Why does everyone want to do M&A?
M&A is probably the most flexible group in terms of exit opportunities and gives you the broadest and most technical experience.
You will get the most modelling experience in M&A, but I would caveat that it is not as interesting as people seem to think it is. I hear a lot of “I have to do M&A because I want to build models all day”, but the truth is that building models all day once you get down to it is still a job and sometimes it is awful. Running an LBO model template 40 times for your boss is not fun, but it does make private equity interviews easier if you are so inclined.
You still make a lot of slides and “lame work” like putting together deal fee schedules and compiling 30 different iterations of league tables.
I guess there is also the element of watching American Psycho and seeing the eggshell white business card of Patrick Bateman (no watermark) embossed with Vice President – Mergers & Acquisitions and reading random finance commentary about private equity titans that “cut their teeth in the mergers and acquisitions division of Credit Suisse First Boston”.
If you want “deal experience”, this is basically the most ideal group – you basically only work on deals and generally you will not be stuck on so many pitches because M&A is reluctant to offer resources (analysts) to a project unless they think there is a good chance of the bank winning the mandate. I know industry group friends who have been in their group for over 2 years and have maybe worked on just 1 M&A deal.
Where do people exit to from M&A?
Usually private equity – from mid-market firms to megacap funds. Some people exit for corporate development or do a top tier MBA for branding.
I have seen VPs quit and go backpacking around the world. The M&A team has some very sharp and competent people so I have actually seen people come back after travelling the world or doing other weird stuff before running out of money. It’s kind of funny.
Is M&A lucrative for the banks?
To be honest, not really – M&A can even be a loss leader – sure the fees can be large if the deal is large but there are all the resources used and high salaries. However, if you are leading the M&A you generally will get to lead the financing which is where the juicy fees from the bridge loans, equity capital markets issuance and debt capital markets takeout come along. You can also have the trading floor do a bunch of swaps and hedges as well to boost the total investment banking return.
A top-tier M&A franchise is prestigious and can have intangible value for the brand. A pure play M&A advisory franchise only works with the boutique/partnership model of old that you continue to see with the Rothschild/Moelis/Evercore type banks that pay out most of the revenue in compensation.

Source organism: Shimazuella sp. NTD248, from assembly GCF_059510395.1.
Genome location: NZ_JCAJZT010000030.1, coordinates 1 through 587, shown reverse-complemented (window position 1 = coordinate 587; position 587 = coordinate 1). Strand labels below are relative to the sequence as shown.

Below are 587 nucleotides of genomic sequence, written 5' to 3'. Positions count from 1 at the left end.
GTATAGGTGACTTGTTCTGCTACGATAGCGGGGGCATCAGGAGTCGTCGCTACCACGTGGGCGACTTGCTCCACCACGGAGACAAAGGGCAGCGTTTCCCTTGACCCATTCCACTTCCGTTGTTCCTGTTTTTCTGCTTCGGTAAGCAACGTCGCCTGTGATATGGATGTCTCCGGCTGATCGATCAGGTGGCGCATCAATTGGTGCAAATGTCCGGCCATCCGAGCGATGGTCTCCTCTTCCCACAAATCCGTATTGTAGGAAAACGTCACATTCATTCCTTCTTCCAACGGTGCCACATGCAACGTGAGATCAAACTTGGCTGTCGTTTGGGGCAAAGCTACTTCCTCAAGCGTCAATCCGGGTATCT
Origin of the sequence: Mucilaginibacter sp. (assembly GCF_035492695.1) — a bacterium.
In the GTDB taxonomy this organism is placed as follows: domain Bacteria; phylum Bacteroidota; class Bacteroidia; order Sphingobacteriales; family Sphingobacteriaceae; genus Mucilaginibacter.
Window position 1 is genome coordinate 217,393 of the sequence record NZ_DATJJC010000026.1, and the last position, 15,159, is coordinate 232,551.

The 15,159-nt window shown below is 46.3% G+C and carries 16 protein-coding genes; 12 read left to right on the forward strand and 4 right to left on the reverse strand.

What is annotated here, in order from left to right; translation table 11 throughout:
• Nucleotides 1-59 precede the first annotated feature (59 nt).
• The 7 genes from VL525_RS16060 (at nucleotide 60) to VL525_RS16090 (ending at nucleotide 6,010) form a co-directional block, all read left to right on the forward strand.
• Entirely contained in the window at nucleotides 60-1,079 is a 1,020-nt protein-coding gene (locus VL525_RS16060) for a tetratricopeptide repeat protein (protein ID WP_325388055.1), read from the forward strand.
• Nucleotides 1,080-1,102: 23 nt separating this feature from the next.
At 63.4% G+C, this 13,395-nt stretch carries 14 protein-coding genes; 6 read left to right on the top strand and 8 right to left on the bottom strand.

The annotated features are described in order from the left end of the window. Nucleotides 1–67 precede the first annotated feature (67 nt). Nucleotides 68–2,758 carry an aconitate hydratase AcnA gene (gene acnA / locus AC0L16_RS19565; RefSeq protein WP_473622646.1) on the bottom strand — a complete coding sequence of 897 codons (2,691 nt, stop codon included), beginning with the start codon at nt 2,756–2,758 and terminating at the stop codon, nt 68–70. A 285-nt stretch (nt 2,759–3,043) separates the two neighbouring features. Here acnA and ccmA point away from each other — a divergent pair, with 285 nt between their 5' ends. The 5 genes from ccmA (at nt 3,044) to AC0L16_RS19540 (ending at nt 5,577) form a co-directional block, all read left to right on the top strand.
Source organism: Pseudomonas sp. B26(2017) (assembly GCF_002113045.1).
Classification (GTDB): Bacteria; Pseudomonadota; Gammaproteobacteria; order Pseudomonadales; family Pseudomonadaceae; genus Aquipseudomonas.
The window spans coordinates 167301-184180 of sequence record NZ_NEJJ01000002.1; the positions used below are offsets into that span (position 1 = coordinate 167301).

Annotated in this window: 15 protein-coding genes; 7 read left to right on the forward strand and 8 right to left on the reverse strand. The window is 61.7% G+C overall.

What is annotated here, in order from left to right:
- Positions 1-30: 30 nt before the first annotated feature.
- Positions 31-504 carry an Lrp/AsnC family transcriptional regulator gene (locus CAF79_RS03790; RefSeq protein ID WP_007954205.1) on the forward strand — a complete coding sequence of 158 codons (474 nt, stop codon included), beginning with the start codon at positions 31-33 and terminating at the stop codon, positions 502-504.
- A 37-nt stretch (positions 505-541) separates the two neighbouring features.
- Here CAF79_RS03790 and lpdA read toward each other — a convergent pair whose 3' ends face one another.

How do you get into M&A?
I started in an industry group and asked to transfer after a year. This is pretty common, however some banks have dedicated industry M&A groups as opposed to a separate M&A team – in which case there are a lot more M&A spots except you will focus entirely on one industry. If you did a summer internship in M&A you usually end up in M&A as a full-time unless you are a bad cultural fit or technically weak.
So if you are just in the coverage team for an industry group without M&A you are going to just make slides all day. Some banks do not have dedicated M&A divisions.
What type of person usually ends up in M&A?
Industry guys are generally more outgoing/gregarious/extroverted while the M&A people are more cerebral. I would say that the group attracts people with higher GPAs and who tend to be more quiet. Senior staff in M&A have seen everything and are very technically sound – the very definition of an expert in their field.
That said, they don’t necessarily hold “relationships” the same way that senior industry coverage bankers do so people will not generally make it to the top (management or C-suite) through just M&A without being a rainmaker in an industry group at some point.
What are the drawbacks of working in M&A?
Every sector will have hot times and not so hot times, but usually at least one sector is hot for M&A so you are practically always going to be busy and have an awful life (this is not the case for all banks, especially TD Securities). In fact, you are going to be on more than one deal at a time.
Since you are always on live deals, the margin for error is a lot lower. If you screw something up on a pitch that no one cares about you will get yelled at but it should blow over. You make too many mistakes or a big one on a live deal and the spotlight is on you and you can get fired – so don’t choose M&A if you need a lot of hand holding.